The meme-ing of life

Lance Mannion has affixed the Meme of Page 123 to my back and now I must shake it loose. He explains the meme thus:

It’s the old Page 123 trick. Goes like this, sez she:

• look up page 123 in the nearest book
• look for the fifth sentence
• then post the three sentences that follow that fifth sentence on page 123.

And he lays the geas upon me thus:

2. Steven Hart, because I’m hoping he has a copy of his book nearby, The Last Three Miles: Politics, Murder, and the Construction of America’s First Superhighway . If not, he’s permitted to cheat.

Well, Lance, it just so happens that I do have a copy of my book nearby. In fact, I take it with me whenever I leave the house. Should I become lost in a killer blizzard while hiking through the Alps, the searchers with the cross-country skis and the Saint Bernards bearing casks of brandy around their necks will find my deep-frozen body curled around the book, stiff arms cradling it to my icicled chest, a contented smile on my blue-frosted lips. Too bad I won’t get to try the brandy, though I suspect that if you had some really good brandy on hand, you probably wouldn’t want to tie it around the neck of a big slobbering dog.

So, Steven, what did you write on page 123? Well, Steven, I’ll tell you:

By the fall of 1932, the diagonal highway — all 88,461 steely black tons of it, goose-pimpled with over two million hand-placed rivets — was nearly complete. The two bridge spans that straddled the Hackensack and Passaic river were finaly joined by sections of roadway, after months of standing alone. Drivers emerging from the depressed roadway through Bergen Hill still faced time-consuming delays as they were funneled down ramps at Broadway and Tonnele Circle, but they could see the future stretching away into the distance just before they made their descent.

So now I get to toss the meme around, like the Hydra’s teeth in Jason and the Argonauts. Woo-hoo! Let’s fling the memes and see what rises from the earth.

1. Aha! Over there, it’s Christian! You have a new novel, In Hoboken, about to hit the stores, Christian, so we’ll be indulgent if you want to use that for the meme.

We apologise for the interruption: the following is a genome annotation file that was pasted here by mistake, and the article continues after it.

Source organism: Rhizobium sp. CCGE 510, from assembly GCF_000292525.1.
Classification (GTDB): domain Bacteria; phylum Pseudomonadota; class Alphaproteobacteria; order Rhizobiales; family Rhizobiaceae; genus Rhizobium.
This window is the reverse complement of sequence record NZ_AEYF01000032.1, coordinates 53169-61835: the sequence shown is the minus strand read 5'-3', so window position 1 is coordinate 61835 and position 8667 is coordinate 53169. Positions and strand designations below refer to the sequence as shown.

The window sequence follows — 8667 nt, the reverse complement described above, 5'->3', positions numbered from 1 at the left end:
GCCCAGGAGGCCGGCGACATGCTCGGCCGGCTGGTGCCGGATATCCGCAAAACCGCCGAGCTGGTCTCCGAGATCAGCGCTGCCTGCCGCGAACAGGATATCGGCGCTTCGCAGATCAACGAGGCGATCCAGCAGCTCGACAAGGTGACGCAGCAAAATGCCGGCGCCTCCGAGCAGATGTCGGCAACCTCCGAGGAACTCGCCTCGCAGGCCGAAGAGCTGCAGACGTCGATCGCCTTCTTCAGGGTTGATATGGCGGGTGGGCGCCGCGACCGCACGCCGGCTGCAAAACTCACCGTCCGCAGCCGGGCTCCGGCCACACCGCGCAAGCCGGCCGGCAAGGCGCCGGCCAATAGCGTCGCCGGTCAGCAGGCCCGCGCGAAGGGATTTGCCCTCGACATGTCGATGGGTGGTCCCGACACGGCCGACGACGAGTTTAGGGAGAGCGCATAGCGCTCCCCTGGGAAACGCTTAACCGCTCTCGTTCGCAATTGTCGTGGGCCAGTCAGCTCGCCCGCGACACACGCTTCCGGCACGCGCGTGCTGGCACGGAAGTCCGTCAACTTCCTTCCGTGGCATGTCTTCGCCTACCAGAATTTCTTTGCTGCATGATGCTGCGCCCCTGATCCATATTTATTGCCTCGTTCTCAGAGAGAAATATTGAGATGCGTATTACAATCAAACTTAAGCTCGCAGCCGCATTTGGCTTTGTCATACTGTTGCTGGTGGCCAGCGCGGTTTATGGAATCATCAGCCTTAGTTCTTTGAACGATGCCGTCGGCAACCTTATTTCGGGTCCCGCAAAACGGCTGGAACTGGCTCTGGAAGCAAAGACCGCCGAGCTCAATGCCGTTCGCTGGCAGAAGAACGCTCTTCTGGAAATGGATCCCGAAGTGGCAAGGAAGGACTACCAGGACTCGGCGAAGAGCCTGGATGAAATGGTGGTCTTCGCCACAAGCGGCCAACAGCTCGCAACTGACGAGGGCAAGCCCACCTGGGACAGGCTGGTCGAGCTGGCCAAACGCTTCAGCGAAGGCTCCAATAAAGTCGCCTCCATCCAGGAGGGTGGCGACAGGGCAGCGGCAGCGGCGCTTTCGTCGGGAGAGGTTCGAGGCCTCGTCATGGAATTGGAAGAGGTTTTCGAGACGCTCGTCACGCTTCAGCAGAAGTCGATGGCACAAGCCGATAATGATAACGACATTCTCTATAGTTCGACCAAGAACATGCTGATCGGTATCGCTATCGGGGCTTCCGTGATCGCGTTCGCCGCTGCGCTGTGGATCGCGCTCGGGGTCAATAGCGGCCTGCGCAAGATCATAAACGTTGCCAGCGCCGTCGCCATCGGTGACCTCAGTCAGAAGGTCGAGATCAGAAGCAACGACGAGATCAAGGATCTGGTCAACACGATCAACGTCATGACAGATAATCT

2. What ho, Jeff? Wilt thou regale us with a selection from your terrific book Becoming Charlemagne? Or will it be one of those medieval poems you carry around? Inquiring myndes wishe to gnowe!

3. Come out from behind those shelves, Joseph, you’re not fooling anybody. A man who works at a bookstore should have no trouble dealing with this meme. You take too much time between posts, anyway.

4. Ron, you were bold enough to post Stockhausen’s “Helicopter Quartet” on your blog. Do something equally uplifting with this meme.

5. Geoff, those are some impressive random books from your library running along your blog. Share one of them with us — there’s a good fellow.

6 thoughts on “The meme-ing of life

  1. […] Charlemagne! My Garden State broheim Steven Hart has meme-tagged me. I am rarely a perpetuator of memes—not because I wish to be rude, but because I often have […]

  2. Batocchio says:

    Wow! Bridge-building, book-writing and Greek mythology! What more could one want in a meme post?

  3. […] smut, Coturnix gives us sex in the monkey house, while the Vagabond Scholar goes Zen. Steve Hart builds the first superhighway in his own book, The Last Three Miles: Politics, Murder, and the Construction of American’s […]

  4. Fred Kiesche says:

    Oddly enough…my copy of “Last Three” seems to have vanished. Looks like I need to find another one.

  5. Steven Hart says:

    Don’t just replace it, Fred — bulk order it!

  6. Fred Kiesche says:

    Oh well, found it. It was next to my copy of “The Highway War”. Which is not also about the Skyway, despite the title!

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